In order to understood radar backscatter from vegetation, the University of Texas at Arlington (UTA) Radiative Transfer Canopy model (Karam et al., 1992) was used to derive backscatter values expected from the three dominant vegetation in the study area, i.e. rubber, oil palm and paddy. The parameters used in the model were obtained from ground observations which included tree height, soil roughness, soil moisture, leaf radius, leaf orientation, branch radius, branch density, trunk radius, trunk density, etc. Table 1 shows an example of parameter values for matured rubber plantation and Figures 3(a),
3(b) and 3(c) shows the graph of backscatter values obtained for three leave densities i.e. 30, 50 and 120 and three soil moisture values i.e. 0.1, 0.2, 0.35 and 0.5.


Table 1: parameter values for matured rubber plantation

Height of upper, middle and lower layer 4.0 m, 2.4 m , 5.9 m
Soil roughness : rms height and autocor, length 1.2 cm, 24 cm
Soil moisture Variable
Soil texture: sand and clay factions 0.50, 0.25
Leaf scatterer classes: total, upper, middle and lower 1,1,0,0
Leaf radius and half-thickness 3.5 cm, 0.2 mm
Leaf moisture content 0.55
Leaf density Variable
Leaf orientation 120, 0, 90, 30, 1
Branch/trunk scatterer classes: total, upper , middle and lower 4, 2, 1, 1
Branch radius 0.265 cm, 1.05 cm, 10 cm
Branch half-length 4.5 cm, 23.5 cm, 120 cm
Branch moisture content 0.50, 0.50, 0.50
Branch density 4.37, 0.467, 0.033
Branch orientation Spherical, spherical, spherical
Trunk radius and half-length 18 cm, 295 cm
Trunk moisture content 0.48
Trunk density 0.0067
Trunk orientation Vertical within 4 degrees



Figure 3(a): Backscatter values for rubber derived from the UTA model



Figure 3(b): Backscatter values for oil palm derived from the UTA model



Figure 3(c): Backscatter values for paddy derived from the UTA model

ACRS 1997

Poster Session 3

Radar Backscattering of Vegetation from ERS-1 SAR
Data and a Radiative Canopy Model


Results & Discussions

The vegetation backscatter simulation results show that rubber plantations have a fairly stable backscatter level of -7.0 dB (Figure 3(a)). The backscatter values obtained from ERS-1 data also show a fairly stable signal around -7.5 dB (Figure 2). For oil palm plantations, the results from the model and the ERS-1 data show the same trend as for rubber with a fairly sable signal in the range of -6.0 to -7.0 dB (Figure 3(b) and (2).
As for paddy fields, the simulations sow that the backscatter can be very low for flooded bare fields, but can be considerably higher as a result of wind or when the area is dry. When the fields, but can be considerably higher as a result of wind or when the area is dry. When the fields, but can be considerably higher as a result of wind or when the area is dry. When the plant grows the backscatter continuously increases up to -8.0 dB and drops again when the plant ripen or turn yellow. The results obtained from the ERS-1 data range from -6.7 to -9.0 dB (Figures 3(c ) and 2). These results are acceptable considering the fact that the ERS-1 data used in the study were acquired during mid to end of the paddy season. The results are in fair comparison with experimental data for the Thai-1 ERS-1 project on rice monitoring as given in the EC-ASEAN Newsletter Issue 3 (1995).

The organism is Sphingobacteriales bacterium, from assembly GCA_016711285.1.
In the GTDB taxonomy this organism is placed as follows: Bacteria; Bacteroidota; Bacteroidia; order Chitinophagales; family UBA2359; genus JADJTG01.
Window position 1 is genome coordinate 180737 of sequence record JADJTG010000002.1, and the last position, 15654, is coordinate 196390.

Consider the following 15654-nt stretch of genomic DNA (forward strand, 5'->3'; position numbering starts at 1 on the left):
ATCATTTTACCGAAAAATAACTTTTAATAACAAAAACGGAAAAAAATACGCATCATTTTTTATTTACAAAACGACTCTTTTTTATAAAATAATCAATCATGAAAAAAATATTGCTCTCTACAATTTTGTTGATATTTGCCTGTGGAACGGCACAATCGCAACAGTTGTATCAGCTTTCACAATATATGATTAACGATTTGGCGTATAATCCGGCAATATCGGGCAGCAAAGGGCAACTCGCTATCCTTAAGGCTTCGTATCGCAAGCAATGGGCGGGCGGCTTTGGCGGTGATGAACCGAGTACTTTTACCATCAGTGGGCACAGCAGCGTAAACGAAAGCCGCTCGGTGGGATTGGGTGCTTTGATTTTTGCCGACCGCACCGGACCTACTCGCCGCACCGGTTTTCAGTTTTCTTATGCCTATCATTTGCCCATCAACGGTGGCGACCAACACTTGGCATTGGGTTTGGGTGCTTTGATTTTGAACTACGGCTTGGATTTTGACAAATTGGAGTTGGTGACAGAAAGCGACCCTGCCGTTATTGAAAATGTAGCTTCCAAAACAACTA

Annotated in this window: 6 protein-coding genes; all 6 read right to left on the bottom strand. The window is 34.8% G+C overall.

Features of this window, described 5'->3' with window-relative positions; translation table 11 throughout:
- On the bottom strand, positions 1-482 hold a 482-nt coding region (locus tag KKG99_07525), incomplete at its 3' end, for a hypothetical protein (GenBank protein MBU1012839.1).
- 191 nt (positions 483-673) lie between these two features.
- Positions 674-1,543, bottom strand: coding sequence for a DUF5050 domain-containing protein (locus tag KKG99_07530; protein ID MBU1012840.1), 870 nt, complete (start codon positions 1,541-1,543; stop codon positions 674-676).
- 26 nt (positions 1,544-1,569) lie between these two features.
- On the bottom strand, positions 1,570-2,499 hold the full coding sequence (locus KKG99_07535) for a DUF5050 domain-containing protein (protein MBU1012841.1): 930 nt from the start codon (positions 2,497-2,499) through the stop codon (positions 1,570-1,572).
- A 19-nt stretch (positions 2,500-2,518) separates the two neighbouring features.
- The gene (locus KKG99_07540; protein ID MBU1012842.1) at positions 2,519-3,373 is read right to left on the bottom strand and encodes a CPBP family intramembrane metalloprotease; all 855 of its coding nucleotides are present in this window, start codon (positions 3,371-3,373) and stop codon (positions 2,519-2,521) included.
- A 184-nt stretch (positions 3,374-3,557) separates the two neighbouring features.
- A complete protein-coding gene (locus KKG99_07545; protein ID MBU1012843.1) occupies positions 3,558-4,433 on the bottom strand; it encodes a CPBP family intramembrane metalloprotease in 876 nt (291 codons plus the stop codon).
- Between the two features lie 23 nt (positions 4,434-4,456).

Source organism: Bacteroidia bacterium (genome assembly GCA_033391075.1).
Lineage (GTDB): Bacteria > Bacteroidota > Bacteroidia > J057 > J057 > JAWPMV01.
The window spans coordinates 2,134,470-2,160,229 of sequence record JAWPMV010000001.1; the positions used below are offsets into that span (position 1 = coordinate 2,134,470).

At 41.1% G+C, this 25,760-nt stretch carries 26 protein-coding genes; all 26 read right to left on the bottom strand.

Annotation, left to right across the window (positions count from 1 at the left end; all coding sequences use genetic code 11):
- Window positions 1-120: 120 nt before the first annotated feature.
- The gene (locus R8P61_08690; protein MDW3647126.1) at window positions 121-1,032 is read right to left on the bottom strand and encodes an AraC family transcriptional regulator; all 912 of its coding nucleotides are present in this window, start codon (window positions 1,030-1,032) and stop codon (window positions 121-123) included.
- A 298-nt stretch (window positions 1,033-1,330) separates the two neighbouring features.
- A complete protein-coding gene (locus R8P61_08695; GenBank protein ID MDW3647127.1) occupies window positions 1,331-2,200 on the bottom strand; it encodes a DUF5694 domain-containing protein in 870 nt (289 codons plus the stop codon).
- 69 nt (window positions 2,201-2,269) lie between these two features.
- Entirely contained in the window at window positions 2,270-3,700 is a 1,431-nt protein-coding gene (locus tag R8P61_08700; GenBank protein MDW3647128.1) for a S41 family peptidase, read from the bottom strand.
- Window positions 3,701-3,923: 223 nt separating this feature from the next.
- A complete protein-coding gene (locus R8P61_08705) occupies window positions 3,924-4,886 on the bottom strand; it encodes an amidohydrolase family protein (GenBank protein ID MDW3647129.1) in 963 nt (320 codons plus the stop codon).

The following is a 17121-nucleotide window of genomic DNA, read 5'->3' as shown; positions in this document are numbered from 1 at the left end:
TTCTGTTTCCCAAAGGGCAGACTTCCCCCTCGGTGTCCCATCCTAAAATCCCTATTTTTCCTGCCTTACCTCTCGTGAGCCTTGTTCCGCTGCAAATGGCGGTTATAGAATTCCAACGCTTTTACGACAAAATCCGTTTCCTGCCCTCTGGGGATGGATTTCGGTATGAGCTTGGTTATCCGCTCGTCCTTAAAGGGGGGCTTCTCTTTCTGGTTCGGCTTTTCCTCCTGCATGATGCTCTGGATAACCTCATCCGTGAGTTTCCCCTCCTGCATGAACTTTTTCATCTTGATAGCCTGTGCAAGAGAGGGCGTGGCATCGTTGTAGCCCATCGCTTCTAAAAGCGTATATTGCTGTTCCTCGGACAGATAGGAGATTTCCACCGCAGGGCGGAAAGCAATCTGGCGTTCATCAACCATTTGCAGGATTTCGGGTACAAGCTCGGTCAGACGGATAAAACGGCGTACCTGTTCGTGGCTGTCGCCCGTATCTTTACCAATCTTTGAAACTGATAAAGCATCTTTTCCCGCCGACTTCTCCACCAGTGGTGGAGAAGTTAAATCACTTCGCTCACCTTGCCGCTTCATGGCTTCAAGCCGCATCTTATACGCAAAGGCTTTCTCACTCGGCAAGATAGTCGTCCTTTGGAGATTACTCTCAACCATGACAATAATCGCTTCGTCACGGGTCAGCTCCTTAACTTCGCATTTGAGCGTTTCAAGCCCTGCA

The results indicate that it is not possible to differentiate matured oil palm and matured rubber since they give similar backscatter values. On the other hand, paddy could be differentiated more easily by analyzing the ERS-1 SAR multi-temporal data since the backscatter values are different from the other two crops and also different for different stages of growth of paddy. The difference is pronounced in the three data colour composite produced from ERS-1 SAR data acquisition during the early, middle and late stage.


Conclusions

The results of the study indicate that it is not possible to differentiate between matured rubber and oil palm since the backscatter values are similar. However, it is possible to differentiate paddy from the other two vegetation types.


Acknowledgments

The authors wish to thank EC/ASEAN for funding the project and to Dr. D. H. Hoekman of Wageningen Agriculture University, the Netherlands for his technical advice.


Reference

  • EC-ASEAN ERS-1 SAR Project (1995). Newsletter : Issue 3.
  • Karam, M. A., Fung, A. K., Lang, R. H., and Chauhan, N. S. (1992). A Microwave Scattering Model for Layered Vegetation. IEEE Transactions on Geoscience and Remote Sensing, Vol. GE-30, pp. 767-784.